Shuttle Challenger

space rocket launching
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I was busy with work yesterday and when that happens I sometimes lose track of things. All day long, I kept looking at the calendar and wondering why January 28 seemed so familiar. Was it someone’s birthday? Anniversary? It wasn’t until the evening, after dinner, that an odd coincidence triggered the memory of the event: It was on January 28, 1986 that the shuttle Challenger exploded 73 seconds into its flight, killing all 7 crew members. I was in 9th grade when it happened.

The odd coincidence triggered my memory of the event and made me realize why January 28 seemed so familiar was the book I was reading: The Pleasure of Finding Things Out by Richard Feynman. I finished a chapter on “The Value of Science” and turned the page to find the next chapter, the seventh to be “Richard P. Feynman’s Minority Report to the Space Shuttle Challenger Inquiry.” The introduction to that chapter reads:

When the Space Shuttle Challenger exploded shortly after its launch on January 28, 1986, six professional astronauts and one school-teacher were tragically killed.

There it was: January 28, 1986: Thirty-six years ago.

I followed the space program avidly back then. I remember watching the launch of the very first space shuttle, Columbia, on television. That seemed exciting to me. Until then, not a lot of human spaceflight had taken in my fourteen years on Earth. There was Apollo 17, but I was still an infant at the time. There was Apollo-Soyuz and Skylab, but I was too young to understand them, and by then, television had gotten bored with spaceflight.

The space shuttle program seemed to rekindle interest, perhaps because the shuttle was a kind of space plane, and perhaps because it was reuable, and designed to usher in a new era of space exploration.

There wasn’t a lot of information at school when the shuttle exploded. I remember telling friends that if they’d made it to orbit, they might be alright. At the time I didn’t know when it had exploded during the launch, just that there had been an explosion. It wasn’t until a little later in the day, when I saw my 7th grade science teacher, that I realized how bad it was: she was sitting in her classroom, behind her desk, crying.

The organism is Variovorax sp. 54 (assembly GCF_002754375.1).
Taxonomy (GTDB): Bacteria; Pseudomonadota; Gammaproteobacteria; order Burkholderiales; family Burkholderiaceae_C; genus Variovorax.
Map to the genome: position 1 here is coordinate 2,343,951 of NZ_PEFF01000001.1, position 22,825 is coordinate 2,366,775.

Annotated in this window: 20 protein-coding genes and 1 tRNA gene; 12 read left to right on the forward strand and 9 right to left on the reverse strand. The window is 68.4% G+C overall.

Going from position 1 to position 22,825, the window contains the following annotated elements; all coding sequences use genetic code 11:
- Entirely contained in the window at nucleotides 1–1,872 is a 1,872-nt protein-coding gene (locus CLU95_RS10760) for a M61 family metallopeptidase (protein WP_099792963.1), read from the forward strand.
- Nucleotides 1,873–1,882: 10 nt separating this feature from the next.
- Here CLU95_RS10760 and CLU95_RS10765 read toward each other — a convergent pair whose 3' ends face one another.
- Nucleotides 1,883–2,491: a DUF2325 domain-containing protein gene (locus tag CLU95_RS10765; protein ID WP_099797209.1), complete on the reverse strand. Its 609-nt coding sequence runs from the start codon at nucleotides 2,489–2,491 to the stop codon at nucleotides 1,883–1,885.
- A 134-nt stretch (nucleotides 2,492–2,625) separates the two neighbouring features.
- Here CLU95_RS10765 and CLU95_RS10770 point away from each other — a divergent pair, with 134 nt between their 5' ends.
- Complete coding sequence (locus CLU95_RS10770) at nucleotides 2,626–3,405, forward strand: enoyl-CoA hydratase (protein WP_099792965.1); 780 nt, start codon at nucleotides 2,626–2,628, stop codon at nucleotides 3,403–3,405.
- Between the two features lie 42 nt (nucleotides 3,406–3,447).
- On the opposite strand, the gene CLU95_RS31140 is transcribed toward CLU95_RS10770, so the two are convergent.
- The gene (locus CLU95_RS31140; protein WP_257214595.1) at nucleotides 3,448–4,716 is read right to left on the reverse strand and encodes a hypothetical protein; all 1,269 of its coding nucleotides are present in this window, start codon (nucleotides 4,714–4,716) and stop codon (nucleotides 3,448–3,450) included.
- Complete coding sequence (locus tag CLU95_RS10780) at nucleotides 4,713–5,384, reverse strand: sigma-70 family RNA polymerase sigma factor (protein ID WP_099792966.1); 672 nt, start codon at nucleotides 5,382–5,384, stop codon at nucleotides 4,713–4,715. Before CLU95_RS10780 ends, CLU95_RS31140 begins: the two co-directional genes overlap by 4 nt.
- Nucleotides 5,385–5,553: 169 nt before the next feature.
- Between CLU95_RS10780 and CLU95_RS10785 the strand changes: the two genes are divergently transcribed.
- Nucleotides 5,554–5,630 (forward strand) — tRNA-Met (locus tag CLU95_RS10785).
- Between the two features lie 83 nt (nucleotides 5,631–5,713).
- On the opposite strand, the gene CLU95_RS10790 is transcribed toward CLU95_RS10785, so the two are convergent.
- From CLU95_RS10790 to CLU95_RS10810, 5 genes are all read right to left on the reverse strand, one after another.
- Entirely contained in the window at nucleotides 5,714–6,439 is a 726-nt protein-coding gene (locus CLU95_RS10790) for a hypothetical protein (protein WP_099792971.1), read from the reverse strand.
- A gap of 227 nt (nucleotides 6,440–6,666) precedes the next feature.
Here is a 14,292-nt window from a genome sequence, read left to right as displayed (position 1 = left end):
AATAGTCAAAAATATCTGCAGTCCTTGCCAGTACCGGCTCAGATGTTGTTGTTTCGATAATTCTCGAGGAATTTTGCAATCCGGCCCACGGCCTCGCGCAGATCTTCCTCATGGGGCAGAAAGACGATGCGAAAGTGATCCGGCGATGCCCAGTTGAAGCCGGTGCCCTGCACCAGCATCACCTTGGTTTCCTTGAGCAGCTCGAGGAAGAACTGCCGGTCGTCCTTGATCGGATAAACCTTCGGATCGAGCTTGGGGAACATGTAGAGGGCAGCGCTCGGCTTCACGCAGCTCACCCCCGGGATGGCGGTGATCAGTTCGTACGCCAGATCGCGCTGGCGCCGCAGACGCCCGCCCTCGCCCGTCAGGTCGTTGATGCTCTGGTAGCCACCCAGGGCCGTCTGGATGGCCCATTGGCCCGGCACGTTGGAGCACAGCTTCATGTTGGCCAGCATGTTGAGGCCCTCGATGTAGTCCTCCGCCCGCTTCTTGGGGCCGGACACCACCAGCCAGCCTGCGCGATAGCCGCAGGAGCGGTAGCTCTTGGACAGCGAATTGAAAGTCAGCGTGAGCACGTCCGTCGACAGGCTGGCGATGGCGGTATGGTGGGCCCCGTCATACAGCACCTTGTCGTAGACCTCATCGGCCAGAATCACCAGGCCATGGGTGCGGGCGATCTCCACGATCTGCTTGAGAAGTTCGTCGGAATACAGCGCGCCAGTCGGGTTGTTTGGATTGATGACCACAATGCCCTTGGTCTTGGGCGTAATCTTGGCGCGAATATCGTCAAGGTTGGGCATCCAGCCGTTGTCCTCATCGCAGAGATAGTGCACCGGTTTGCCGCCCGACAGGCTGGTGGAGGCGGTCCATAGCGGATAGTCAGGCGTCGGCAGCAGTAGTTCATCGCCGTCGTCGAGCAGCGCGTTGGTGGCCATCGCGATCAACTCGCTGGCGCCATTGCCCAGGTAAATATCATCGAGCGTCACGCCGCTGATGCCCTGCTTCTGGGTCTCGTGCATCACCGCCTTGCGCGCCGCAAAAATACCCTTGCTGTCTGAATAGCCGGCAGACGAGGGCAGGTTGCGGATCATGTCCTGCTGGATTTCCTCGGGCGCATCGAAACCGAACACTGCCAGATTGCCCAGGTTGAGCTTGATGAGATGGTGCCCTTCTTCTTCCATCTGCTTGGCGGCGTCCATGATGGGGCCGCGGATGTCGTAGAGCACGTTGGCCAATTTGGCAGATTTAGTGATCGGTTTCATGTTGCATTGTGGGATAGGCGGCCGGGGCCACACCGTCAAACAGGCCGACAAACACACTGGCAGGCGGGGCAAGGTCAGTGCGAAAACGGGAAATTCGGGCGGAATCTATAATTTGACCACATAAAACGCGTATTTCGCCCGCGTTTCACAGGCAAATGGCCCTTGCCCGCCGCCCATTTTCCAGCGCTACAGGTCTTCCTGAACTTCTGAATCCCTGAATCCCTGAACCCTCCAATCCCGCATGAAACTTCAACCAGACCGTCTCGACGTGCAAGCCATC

Not until 9/11 did I pour over newspapers the way I did in the weeks that followed the Challenger disaster. You could only watch it happen on replay so many times, and the television news–which seemed to cover it 24×7–did not offer in-depth coverage. The newspapers was where I went. Looking back on it now, it seems that every column inch in the L.A. Times was dedicated to the accident. The local section had stories about local companies that contributed to the design and construction of some aspect of the shuttle. The Sports section had player reactions. The Business section covered the disaster from a business angle.

Over the weeks and months, names like Morton Thikol became as common as Coca-Cola. Terms like O-rings and SRBs became household names. It’s funny how that all faded into the background over the years, in much the way the names from the O. J. Simpson trial faded away.

I knew at the time that the seven crew members of Challenger were not the first astronauts killed in the line of duty. I knew about the Apollo 1 fire, for instance. But I’d learned in those newspaper accounts is that the Challenger astronauts were the first America astronauts to be killed in-flight.

It was a confused day at first, but utlimately, it was a sad day. It is hard to believe that it has been 36 years since it happened. I sometimes wonder what our space program would look like today, if the decision to launch on that cold January morning in Florida had gone differently.

Written on January 28, 2022.

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